Q5: Five questions to Qinetiq’s Stephen Lake
In the wake of last year’s survey by the CBI and Qinetiq looking at innovation within UK companies, Electronics Weekly quizzed Stephen Lake, director of Qinetiq’s new business accelerator.
Your survey found most UK companies think developing new ideas and better ways of working is a more important measure of innovation than the amount of technology R&D they undertake. How much do you agree?
A world beating technical innovation on its own cannot create value – it needs a business model and much more to be successful. We would not suggest diverting resources from the [UK government’s] Science & Technology plan, but it would be sensible to look at creating programmes around developing skills in innovation and commercialisation of technology. The government’s recent design initiative is a good step in this direction.
The notion of using government procurement to drive UK innovation, highlighted in the survey, was also suggested by the Electronics Innvoation and Growth Team’s 2004 report. How realistic is it for UK industry to rely on its government to be a first adopter?
In countries such as the UK with a relatively high percentage of total GDP spend coming from government, it makes sense that when innovators look for early adopters government customers need to be in the mix. Qinetiq’s own experience in this area is that we commonly need to sign up overseas customers (particularly US, including US government) as early adopters – not an easy thing to do for smaller innovative companies.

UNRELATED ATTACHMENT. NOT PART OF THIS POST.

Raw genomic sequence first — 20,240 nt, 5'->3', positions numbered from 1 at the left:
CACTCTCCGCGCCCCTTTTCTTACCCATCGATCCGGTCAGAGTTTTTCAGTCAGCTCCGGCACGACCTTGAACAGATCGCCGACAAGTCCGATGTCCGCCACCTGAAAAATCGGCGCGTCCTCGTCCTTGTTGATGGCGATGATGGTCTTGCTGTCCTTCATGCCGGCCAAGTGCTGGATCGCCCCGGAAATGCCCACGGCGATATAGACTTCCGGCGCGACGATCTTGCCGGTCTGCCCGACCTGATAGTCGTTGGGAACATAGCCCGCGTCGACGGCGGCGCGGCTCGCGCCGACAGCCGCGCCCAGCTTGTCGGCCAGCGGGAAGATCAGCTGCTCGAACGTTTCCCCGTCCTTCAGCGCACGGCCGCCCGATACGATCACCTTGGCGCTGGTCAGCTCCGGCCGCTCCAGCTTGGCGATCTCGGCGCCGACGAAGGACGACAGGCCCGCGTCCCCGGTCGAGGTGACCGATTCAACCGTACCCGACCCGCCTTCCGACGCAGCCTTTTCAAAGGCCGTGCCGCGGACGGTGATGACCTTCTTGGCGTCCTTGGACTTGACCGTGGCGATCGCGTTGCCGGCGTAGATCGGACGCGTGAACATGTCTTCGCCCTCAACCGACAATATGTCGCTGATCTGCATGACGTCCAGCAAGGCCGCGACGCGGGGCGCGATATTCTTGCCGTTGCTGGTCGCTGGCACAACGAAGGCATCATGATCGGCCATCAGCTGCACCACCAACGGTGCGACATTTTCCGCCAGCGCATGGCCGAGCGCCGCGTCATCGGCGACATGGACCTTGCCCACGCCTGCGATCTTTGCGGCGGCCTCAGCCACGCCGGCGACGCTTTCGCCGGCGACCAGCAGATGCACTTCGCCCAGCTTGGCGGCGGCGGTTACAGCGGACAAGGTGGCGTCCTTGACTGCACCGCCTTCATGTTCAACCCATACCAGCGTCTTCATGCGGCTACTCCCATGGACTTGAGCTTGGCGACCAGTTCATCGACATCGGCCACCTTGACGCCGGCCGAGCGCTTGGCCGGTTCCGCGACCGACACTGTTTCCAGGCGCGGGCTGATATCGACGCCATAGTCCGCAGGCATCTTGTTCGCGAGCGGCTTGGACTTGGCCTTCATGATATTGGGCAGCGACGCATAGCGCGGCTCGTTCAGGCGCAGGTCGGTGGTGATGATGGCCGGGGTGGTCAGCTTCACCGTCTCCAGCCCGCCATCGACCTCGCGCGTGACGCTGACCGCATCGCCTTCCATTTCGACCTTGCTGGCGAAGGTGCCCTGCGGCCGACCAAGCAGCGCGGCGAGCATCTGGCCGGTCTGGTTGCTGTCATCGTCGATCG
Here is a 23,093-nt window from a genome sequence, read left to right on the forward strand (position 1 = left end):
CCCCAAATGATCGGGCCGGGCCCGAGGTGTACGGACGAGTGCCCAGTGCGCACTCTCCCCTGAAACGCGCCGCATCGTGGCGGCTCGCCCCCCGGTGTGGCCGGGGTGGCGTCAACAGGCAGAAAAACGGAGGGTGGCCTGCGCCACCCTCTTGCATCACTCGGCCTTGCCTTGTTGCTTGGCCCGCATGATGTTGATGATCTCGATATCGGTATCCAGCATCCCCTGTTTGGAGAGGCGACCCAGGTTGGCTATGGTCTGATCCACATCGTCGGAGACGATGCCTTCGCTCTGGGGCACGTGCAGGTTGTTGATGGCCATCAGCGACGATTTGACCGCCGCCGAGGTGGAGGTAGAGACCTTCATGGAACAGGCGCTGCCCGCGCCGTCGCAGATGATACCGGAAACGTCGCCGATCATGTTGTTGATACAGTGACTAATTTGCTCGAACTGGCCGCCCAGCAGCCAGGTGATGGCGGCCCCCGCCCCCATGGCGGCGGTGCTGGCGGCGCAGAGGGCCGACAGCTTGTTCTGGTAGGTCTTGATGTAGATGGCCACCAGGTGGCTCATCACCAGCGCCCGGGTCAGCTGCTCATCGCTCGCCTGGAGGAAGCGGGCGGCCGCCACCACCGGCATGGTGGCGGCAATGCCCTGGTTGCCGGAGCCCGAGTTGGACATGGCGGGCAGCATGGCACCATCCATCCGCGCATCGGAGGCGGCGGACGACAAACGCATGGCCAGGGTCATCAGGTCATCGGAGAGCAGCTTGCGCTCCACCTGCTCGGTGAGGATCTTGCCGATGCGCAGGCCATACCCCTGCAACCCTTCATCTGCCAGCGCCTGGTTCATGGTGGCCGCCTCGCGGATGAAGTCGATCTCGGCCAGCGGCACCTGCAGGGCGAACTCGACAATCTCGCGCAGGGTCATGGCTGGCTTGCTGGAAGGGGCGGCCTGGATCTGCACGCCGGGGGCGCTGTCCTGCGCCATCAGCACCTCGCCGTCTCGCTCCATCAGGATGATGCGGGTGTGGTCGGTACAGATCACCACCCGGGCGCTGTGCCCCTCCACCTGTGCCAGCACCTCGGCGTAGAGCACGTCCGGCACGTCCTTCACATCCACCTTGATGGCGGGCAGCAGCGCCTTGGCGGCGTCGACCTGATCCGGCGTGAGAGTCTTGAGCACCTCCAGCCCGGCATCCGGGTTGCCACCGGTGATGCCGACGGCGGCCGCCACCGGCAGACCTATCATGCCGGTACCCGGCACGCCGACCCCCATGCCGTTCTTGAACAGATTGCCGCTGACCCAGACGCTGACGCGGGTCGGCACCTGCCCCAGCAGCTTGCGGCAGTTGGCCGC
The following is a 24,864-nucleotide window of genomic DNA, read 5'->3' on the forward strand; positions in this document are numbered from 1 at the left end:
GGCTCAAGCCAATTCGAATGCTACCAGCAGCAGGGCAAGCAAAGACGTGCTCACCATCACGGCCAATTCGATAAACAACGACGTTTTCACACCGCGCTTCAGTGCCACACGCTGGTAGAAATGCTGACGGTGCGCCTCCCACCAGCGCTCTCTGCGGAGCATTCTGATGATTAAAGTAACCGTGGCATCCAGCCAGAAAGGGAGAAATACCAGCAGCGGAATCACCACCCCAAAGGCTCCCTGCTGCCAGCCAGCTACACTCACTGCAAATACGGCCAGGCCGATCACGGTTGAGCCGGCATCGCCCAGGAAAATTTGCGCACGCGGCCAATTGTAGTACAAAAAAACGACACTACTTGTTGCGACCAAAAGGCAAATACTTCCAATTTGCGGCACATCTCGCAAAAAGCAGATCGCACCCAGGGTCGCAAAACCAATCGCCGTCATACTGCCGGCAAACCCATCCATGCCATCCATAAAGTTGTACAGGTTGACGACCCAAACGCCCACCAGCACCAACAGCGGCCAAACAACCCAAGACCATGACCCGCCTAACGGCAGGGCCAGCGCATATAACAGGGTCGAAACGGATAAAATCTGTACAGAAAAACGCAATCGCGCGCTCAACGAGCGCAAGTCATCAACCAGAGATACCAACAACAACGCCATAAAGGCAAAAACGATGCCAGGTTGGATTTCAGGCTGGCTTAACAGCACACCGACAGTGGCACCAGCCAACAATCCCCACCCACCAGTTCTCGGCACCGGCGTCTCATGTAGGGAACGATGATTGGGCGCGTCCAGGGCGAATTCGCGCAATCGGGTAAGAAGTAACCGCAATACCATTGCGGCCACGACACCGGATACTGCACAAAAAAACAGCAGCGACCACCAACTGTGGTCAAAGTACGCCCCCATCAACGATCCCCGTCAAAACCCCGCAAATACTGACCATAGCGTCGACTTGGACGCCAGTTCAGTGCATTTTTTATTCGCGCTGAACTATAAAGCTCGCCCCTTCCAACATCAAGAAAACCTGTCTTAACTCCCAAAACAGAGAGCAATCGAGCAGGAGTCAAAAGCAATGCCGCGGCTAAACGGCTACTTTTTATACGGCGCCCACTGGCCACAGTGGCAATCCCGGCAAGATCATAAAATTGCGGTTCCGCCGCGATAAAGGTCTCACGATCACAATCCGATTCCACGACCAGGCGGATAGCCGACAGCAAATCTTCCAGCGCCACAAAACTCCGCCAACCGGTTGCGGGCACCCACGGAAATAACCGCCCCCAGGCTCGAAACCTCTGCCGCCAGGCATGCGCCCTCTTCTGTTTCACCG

How helpful is the concept of ‘innovation’ as applied to the business practices of UK firms?
As a message it does need to be clearly tied to related factors such as improving customer value and business competitiveness if ‘innovations’ are to prove successful. There are probably more examples of innovations that have failed in the marketplace than have succeeded.
The Regional Development Agencies didn’t get a brilliant press from the survey. Do you think the regional presence they offer is essential, and what could be done to improve their image?
A regional presence can be helpful, particularly where it helps further develop differentiated business clusters. Speed of decision making is one of the possible key areas which could be improved.
What would you do to, as the survey recommended “gear the education system to produce more and better science graduates”?
More science fairs (Cheltenham has a good one), more high school business competitions, and getting children to build things alongside learning the underlying scientific principles.
|The A-Z of Q5 interviews
The alpha and omega of electronics
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